Architecture

Zome home is designed to last, while staying eco-friendly

Zome home is designed to last,...
When all is said and done, a single Zome will cost you $75,000
When all is said and done, a single Zome will cost you $75,000
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A claimed 90 percent of the Zome's building materials are recyclable
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A claimed 90 percent of the Zome's building materials are recyclable
In its standard configuration, the Zome has a diameter of 19 ft (5.8 m)
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In its standard configuration, the Zome has a diameter of 19 ft (5.8 m)
When all is said and done, a single Zome will cost you $75,000
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When all is said and done, a single Zome will cost you $75,000
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Having a little place out in the country might be nice, but the structure would be subject to some pretty harsh natural elements. Well, the Zome was invented with such concerns in mind, as it's designed to last up to a whopping 500 years – which isn't the same as saying that it actually will.

The US-based Zomes company is headed up by Egyptian-born brothers Shereef and Karim Bishay, who were inspired to create the zonohedron-shaped home in response to the increase in California brush fires. Besides designing something durable, they also wanted it to be as environmentally friendly as possible.

The overlapping-concrete-panel shell of each Zome therefore incorporates a magnesium-phosphate-based bioceramic cement, which is reportedly carbon-neutral. By contrast, the production of commonly used Portland cement is one of the main sources of greenhouse gases.

In its standard configuration, the Zome has a diameter of 19 ft (5.8 m)
In its standard configuration, the Zome has a diameter of 19 ft (5.8 m)

The 265-sq-ft (24.6-sq-m) interior of the structure features panels made of sustainably grown bamboo and formaldehyde-free adhesives. Rubber seals around the doors, windows and other openings keep it airtight, while sheep-wool insulation in the walls helps regulate the indoor temperature.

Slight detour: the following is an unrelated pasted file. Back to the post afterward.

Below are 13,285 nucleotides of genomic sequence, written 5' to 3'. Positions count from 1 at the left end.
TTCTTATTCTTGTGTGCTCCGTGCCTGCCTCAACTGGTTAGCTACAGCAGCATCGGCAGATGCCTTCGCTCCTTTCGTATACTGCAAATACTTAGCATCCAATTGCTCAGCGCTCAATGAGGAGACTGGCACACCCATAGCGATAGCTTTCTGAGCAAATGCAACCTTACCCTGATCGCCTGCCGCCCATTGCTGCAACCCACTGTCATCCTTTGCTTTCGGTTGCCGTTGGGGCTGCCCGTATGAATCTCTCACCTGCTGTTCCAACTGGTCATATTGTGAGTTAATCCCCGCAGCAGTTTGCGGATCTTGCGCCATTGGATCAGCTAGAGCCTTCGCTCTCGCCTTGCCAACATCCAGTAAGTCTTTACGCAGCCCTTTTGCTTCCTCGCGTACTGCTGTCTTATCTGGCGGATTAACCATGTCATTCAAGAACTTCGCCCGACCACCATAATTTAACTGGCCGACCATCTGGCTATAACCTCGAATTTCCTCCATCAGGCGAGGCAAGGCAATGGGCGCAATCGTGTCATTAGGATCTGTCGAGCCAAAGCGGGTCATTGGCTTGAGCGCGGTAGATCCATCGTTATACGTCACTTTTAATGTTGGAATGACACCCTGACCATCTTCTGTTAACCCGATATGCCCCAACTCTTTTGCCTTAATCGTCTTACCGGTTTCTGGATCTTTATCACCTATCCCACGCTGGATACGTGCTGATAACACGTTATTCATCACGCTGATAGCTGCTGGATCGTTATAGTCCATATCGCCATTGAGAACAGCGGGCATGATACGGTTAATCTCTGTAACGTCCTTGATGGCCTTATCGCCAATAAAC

Among other things, use of the concrete is claimed to guarantee that the exterior of the Zome will be waterproof, mold-proof, rot-proof and pest-proof. It also shouldn't collapse under the weight of accumulated snow, and is fireproof up to 2,200 ºF (1,204 ºC) – although that doesn't mean the building's inhabitants would remain unharmed at such high temperatures.

Each Zome is factory-assembled to the buyer's specifications within two days, after which a crew travels with it to the installation site. It should subsequently be ready for use within one week. If the client later wishes to relocate the structure, it can be disassembled and moved.

A claimed 90 percent of the Zome's building materials are recyclable
A claimed 90 percent of the Zome's building materials are recyclable

If you'd like a Zome of your own, be prepared to put down a US$1,000 deposit followed by $64,000 due when the structure is ready to ship, followed in turn by $10,000 for shipping and installation – that's a total of $75,000. The company is presently only accepting orders from residents of California, and invites prospective buyers in other locations to register for updates on wider availability.

Source: Zomes

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6 comments
6 comments
Michael son of Lester
I like this and would love to order one, but I don't live in the delivery area. I know a perfect little property in Muskoka where one of these domes would be perfect. I know, it sucks to be me. 🙂

DavidB
Even with the additional cost of land to put it on, $75K for a quite usable–looking house seems very reasonable.
TomLeeM
I think that is a neat looking little house or retreat or 'get away from it all' place.
Lamar Havard
Sorry, not when you can get a Monolithic Dome the same size from Texas for around $30,000.
Slawdog
I do not understand the comments here. There is a reason none of us in the modern era are living in these dome structures which have been around forever and it starts with efficient use of interior space. I like the shelves in the diagram - everything is 12 inches tall. It would be cheaper and more efficient for minimalist occupancy to just make a box.
Matty E.
This is a cute idea, but a monolithic dome will give you triple the space for the same cost, and it'll be insulated like a thermos bottle. Plus, they laugh at falling trees and tornadoes.